Rachel Brooke is one of the few select artist with enough mustard to rise out of the ashes of the country music underground and become a force in the greater roots world. Like an early Emmylou Harris, the music industry should be shuttling her across the country to lend her singular vocal texture to other projects in between putting out excellent solo albums that time finds hard to forget.
The first thing that must be said about A Killer’s Dream is that it’s a blues album. And when I say “blues” I’m not talking about Deep Blues, or punk-infused blues, or country blues. I’m talking the type of straightforward 12-bar blues where the first line repeats itself; the most common progression you think of when you think “blues.”
But this isn’t something far outside of what was heard from the original country bluesmen like Hank Williams and Jimmie Rodgers. And people who think this is a wholly new direction for Rachel (who I’ve dubbed “The Queen of Underground Country” in the past) aren’t versed on her early material like “Bottle Tippin’ Blues” and “Blackin’ Out” that were similarly based deep in blues modes.
Florida duo Viva Le Vox was hired on as the house band for A Killer’s Dream, and I can’t say enough about the taste they brought to this record. These songs afforded them so much space, and they had so many opportunities to walk all over Rachel’s voice or hijack the attention. Instead they laid back and listened, letting their musical wisdom guide them in creating a foreground for Rachel to be framed in, while still somehow imbibing the album with their distinct Viva flair and macabre.
And Viva is just the start of the instrumentation. The amount of textures A Killer’s Dream touches on is impressive: Saw, 30’s jazz horn sections, kettle drum and xylophone just to name a few. The approach to A Killer’s Dream can only be described as “bold.” It’s also an audiophile’s dream. Recorded live to 2-inch tape and not touched by computer until mastering, A Killer’s Dream conveys tremendous warmth and presence.
A Killer’s Dream cracks the speakers with the haunting “Have It All” that isolates and showcases Rachel’s singular attribute–her voice that I once heard best described by mandolin player Jayke Orvis as, “Carrying so much pain.”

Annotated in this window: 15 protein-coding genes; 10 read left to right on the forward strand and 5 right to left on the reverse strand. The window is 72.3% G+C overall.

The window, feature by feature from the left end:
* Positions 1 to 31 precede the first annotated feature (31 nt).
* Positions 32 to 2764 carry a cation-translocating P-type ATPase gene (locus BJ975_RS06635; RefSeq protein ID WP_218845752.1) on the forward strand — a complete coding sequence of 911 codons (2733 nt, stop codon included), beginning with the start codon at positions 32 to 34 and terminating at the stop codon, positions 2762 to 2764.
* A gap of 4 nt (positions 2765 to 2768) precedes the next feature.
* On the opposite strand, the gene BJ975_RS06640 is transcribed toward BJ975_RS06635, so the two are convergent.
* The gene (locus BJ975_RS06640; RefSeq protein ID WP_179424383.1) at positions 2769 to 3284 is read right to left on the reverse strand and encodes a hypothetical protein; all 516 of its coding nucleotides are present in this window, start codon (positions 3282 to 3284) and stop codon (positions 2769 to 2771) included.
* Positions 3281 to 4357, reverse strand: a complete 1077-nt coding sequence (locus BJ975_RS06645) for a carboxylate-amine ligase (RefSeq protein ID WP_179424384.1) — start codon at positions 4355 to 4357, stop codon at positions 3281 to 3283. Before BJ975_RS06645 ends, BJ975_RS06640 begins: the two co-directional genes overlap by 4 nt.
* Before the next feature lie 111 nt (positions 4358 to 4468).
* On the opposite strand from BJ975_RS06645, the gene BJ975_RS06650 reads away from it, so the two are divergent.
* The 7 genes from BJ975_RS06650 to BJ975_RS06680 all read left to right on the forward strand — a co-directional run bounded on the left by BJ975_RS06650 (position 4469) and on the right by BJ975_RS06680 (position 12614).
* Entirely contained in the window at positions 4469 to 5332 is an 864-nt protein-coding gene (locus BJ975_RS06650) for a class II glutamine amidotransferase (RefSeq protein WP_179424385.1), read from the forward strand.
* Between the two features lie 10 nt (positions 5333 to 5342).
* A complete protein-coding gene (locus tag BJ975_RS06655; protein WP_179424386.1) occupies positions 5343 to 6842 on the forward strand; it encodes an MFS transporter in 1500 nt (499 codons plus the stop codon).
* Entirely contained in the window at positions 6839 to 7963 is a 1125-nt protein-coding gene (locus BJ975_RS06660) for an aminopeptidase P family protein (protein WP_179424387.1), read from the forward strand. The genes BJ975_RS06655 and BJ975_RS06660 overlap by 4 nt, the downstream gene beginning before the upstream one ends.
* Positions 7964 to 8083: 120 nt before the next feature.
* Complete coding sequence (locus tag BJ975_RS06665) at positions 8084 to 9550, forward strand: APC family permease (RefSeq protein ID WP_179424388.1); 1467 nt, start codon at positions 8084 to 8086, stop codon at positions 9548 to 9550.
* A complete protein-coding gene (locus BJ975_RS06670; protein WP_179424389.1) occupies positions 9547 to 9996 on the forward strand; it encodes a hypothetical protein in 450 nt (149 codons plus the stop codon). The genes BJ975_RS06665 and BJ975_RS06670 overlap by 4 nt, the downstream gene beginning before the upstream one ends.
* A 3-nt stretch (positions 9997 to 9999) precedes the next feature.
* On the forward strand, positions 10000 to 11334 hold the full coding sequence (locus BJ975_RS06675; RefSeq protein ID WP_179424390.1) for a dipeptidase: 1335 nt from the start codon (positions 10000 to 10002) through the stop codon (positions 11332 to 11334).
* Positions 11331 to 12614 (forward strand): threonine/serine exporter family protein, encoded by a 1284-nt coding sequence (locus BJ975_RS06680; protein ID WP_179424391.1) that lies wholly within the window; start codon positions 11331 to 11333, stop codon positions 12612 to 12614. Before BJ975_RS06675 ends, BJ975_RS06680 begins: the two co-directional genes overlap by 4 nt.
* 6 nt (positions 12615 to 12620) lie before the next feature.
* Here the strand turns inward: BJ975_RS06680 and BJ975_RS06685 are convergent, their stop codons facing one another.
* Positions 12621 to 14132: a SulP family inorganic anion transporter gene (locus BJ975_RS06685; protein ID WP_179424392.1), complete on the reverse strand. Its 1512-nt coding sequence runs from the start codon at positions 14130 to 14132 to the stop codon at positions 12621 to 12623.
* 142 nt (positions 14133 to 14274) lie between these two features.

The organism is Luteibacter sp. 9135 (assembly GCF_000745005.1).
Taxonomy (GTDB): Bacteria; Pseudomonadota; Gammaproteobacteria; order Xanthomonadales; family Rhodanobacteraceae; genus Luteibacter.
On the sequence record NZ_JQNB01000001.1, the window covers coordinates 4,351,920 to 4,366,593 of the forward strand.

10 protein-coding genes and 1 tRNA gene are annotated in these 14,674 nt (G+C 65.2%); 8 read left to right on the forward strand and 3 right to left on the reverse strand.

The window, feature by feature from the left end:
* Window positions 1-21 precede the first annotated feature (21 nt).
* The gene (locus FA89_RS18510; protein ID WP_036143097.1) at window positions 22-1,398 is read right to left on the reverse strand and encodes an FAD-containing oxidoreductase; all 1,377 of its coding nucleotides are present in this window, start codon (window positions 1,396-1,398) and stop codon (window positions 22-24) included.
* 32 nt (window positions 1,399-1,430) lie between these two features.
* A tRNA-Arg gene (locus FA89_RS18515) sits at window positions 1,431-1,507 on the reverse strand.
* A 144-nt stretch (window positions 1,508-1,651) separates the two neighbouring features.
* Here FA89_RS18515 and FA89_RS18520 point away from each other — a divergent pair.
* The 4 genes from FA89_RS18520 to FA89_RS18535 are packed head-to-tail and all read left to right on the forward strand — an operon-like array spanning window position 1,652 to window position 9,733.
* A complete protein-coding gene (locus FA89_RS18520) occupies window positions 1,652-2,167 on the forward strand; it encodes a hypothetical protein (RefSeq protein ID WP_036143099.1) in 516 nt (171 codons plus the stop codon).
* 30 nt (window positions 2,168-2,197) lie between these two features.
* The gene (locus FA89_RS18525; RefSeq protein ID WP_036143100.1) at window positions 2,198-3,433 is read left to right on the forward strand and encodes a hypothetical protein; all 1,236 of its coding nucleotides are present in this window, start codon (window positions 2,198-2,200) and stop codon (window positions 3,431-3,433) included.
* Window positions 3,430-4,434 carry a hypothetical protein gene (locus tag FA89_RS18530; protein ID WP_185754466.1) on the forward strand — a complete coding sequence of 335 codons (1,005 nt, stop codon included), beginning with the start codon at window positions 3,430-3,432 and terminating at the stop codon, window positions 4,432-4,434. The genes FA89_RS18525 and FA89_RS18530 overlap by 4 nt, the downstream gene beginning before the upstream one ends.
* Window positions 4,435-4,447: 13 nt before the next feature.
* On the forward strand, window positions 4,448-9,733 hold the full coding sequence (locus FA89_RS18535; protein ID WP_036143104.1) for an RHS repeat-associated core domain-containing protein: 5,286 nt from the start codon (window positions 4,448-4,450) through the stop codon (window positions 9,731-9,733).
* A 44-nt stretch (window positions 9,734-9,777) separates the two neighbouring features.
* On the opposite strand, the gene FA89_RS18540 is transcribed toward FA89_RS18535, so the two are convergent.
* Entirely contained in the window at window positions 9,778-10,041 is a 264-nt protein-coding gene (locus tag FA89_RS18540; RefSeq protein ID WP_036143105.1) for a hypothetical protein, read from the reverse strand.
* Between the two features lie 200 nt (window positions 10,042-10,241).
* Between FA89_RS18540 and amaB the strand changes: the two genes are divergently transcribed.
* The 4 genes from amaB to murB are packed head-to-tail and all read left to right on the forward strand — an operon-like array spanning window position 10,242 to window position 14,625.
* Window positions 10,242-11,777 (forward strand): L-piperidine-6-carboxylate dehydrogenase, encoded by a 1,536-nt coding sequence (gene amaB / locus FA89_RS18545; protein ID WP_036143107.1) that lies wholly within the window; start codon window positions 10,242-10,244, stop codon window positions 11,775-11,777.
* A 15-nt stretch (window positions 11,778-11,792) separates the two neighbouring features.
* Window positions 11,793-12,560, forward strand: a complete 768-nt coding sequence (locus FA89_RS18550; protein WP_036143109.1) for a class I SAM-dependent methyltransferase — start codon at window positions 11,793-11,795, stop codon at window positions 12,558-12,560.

After this succulent little bit of audio melts into a reverberating pool reminiscent of Rachel’s landmark collaboration with Lonesome Wyatt called A Bitter Harvest, the album starts in earnest with the bluesy “Fox In A Henhouse”. Immediately your ears train on that Viva Le Vox flavor I alluded to above, and right when you’re ready to accuse this song of being cliche with it’s line, “There ain’t no devil in my heart, ’cause I ain’t a man,” Rachel slays you with the payoff, “But there’s been one in my kitchen, she’s been cooking with my pots and pans.”
It’s always risky to release a second version of a song, but in the case of “Late Night Lover”, the listener is rewarded with a bolstered, energized interpretation that employs trumpet and timpani and an attack to Rachel’s voice in the chorus that both trump the previous version, and make you appreciate the previous version more for its simplicity.
The Fats Domino cover “Every Night About This Time” took a little time to warm up to, but what drew me in was the “oh-oh-oh-oh’s” Rachel sings. They set the table for the 50’s-era vibrations Rachel works with on later offerings like the solid “Only For You” and the title track, “A Killers Dream”. The quivering and cursed “The Black Bird” with its choir of saw shrieks breeds a sense of fear and despair frosted with a vintage patina.
One possible issue with A Killer’s Dream is how many times Rachel goes to drink from the straightforward blues well. Also the middle songs on this album–the stripped down, acoustic “Life Sentence Blues” and the droning “Old Faded Memory”–act sort of like a speed bump on the momentum. Lonesome Wyatt of Those Poor Bastards singing in a higher register than most of us have heard before makes “Old Faded Memory” something special from a sonic standpoint. But the story meanders, the music is sort of flat, and at nearly 7:00, it tests the will.
Individually, the blues songs like “Life Sentence Blues” and “Serpentine Blues” aren’t bad, but in an album that sonically is so diverse, the structure of the blues numbers begins to feel burdensome.
All of these sins are atoned though when Rachel offers up the gem of A Killer’s Dream, the Beach Boys-inspired title track. Possibly Rachel Brooke’s best song ever from a compositional standpoint, the usually reserved Rachel takes risky, daunting leaps and sticks the landings remarkably well. Aside from just being fun and a wholesale change from what we’re used to from Rachel, the writing on this song is its best attribute, which can’t be overlooked for how actively the song pulls you in from a visceral standpoint. This song “makes” this album, proves Rachel’s versatility and musical prowess, while at the same time being completely ridiculous and silly.
How to grow and evolve yet still hold on to what makes you unique and who you truly are is the balance all artists must attain to continue to move forward. Rachel shows she’s up to these alchemical feats in A Killer’s Dream, and proves that she’s musical gold, worthy of the attention of the greater Americana / roots world.
Two guns up.
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“A Killer’s Dream” video that just premiered on CMT Edge: